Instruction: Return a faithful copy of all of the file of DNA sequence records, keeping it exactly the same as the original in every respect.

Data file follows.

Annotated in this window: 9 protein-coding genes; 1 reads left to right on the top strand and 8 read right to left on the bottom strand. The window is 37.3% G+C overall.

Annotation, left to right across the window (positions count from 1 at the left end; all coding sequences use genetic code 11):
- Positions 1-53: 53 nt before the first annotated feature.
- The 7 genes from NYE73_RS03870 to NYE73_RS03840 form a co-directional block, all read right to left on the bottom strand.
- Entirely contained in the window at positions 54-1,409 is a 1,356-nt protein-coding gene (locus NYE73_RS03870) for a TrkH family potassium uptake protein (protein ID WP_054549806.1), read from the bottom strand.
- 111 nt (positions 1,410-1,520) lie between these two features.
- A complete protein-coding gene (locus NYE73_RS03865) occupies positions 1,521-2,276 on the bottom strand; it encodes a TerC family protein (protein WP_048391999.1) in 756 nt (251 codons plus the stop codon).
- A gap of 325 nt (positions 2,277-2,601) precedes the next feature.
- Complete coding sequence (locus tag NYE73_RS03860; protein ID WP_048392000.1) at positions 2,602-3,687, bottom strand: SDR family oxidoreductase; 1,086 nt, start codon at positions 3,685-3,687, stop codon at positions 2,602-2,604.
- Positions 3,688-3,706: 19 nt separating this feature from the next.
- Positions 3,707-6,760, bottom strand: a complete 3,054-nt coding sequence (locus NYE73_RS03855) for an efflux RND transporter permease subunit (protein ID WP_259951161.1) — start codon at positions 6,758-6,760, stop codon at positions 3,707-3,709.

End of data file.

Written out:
Annotated in this window: 9 protein-coding genes; 1 reads left to right on the top strand and 8 read right to left on the bottom strand. The window is 37.3% G+C overall.

Annotation, left to right across the window (positions count from 1 at the left end; all coding sequences use genetic code 11):
- Positions 1-53: 53 nt before the first annotated feature.
- The 7 genes from NYE73_RS03870 to NYE73_RS03840 form a co-directional block, all read right to left on the bottom strand.
- Entirely contained in the window at positions 54-1,409 is a 1,356-nt protein-coding gene (locus NYE73_RS03870) for a TrkH family potassium uptake protein (protein ID WP_054549806.1), read from the bottom strand.
- 111 nt (positions 1,410-1,520) lie between these two features.
- A complete protein-coding gene (locus NYE73_RS03865) occupies positions 1,521-2,276 on the bottom strand; it encodes a TerC family protein (protein WP_048391999.1) in 756 nt (251 codons plus the stop codon).
- A gap of 325 nt (positions 2,277-2,601) precedes the next feature.
- Complete coding sequence (locus tag NYE73_RS03860; protein ID WP_048392000.1) at positions 2,602-3,687, bottom strand: SDR family oxidoreductase; 1,086 nt, start codon at positions 3,685-3,687, stop codon at positions 2,602-2,604.
- Positions 3,688-3,706: 19 nt separating this feature from the next.
- Positions 3,707-6,760, bottom strand: a complete 3,054-nt coding sequence (locus NYE73_RS03855) for an efflux RND transporter permease subunit (protein ID WP_259951161.1) — start codon at positions 6,758-6,760, stop codon at positions 3,707-3,709.